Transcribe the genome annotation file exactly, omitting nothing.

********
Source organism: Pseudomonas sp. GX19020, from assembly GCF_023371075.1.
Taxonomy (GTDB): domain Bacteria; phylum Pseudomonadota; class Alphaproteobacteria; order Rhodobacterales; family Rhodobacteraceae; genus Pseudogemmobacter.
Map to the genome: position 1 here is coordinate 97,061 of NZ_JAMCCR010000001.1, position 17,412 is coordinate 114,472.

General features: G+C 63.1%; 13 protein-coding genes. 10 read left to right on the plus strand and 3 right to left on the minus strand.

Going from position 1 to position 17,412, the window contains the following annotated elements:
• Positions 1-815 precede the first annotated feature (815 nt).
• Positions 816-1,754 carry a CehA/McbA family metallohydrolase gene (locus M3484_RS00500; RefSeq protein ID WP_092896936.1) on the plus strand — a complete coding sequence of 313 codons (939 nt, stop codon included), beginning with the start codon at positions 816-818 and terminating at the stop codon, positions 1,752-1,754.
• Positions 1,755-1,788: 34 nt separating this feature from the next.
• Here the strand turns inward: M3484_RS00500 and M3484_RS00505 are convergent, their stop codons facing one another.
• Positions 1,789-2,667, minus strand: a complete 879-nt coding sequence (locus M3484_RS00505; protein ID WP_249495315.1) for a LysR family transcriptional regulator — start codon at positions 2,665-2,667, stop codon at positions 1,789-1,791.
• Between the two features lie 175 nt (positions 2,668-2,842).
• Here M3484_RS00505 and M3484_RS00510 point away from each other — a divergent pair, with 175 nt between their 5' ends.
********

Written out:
Source organism: Pseudomonas sp. GX19020, from assembly GCF_023371075.1.
Taxonomy (GTDB): domain Bacteria; phylum Pseudomonadota; class Alphaproteobacteria; order Rhodobacterales; family Rhodobacteraceae; genus Pseudogemmobacter.
Map to the genome: position 1 here is coordinate 97,061 of NZ_JAMCCR010000001.1, position 17,412 is coordinate 114,472.

General features: G+C 63.1%; 13 protein-coding genes. 10 read left to right on the plus strand and 3 right to left on the minus strand.

Going from position 1 to position 17,412, the window contains the following annotated elements:
• Positions 1-815 precede the first annotated feature (815 nt).
• Positions 816-1,754 carry a CehA/McbA family metallohydrolase gene (locus M3484_RS00500; RefSeq protein ID WP_092896936.1) on the plus strand — a complete coding sequence of 313 codons (939 nt, stop codon included), beginning with the start codon at positions 816-818 and terminating at the stop codon, positions 1,752-1,754.
• Positions 1,755-1,788: 34 nt separating this feature from the next.
• Here the strand turns inward: M3484_RS00500 and M3484_RS00505 are convergent, their stop codons facing one another.
• Positions 1,789-2,667, minus strand: a complete 879-nt coding sequence (locus M3484_RS00505; protein ID WP_249495315.1) for a LysR family transcriptional regulator — start codon at positions 2,665-2,667, stop codon at positions 1,789-1,791.
• Between the two features lie 175 nt (positions 2,668-2,842).
• Here M3484_RS00505 and M3484_RS00510 point away from each other — a divergent pair, with 175 nt between their 5' ends.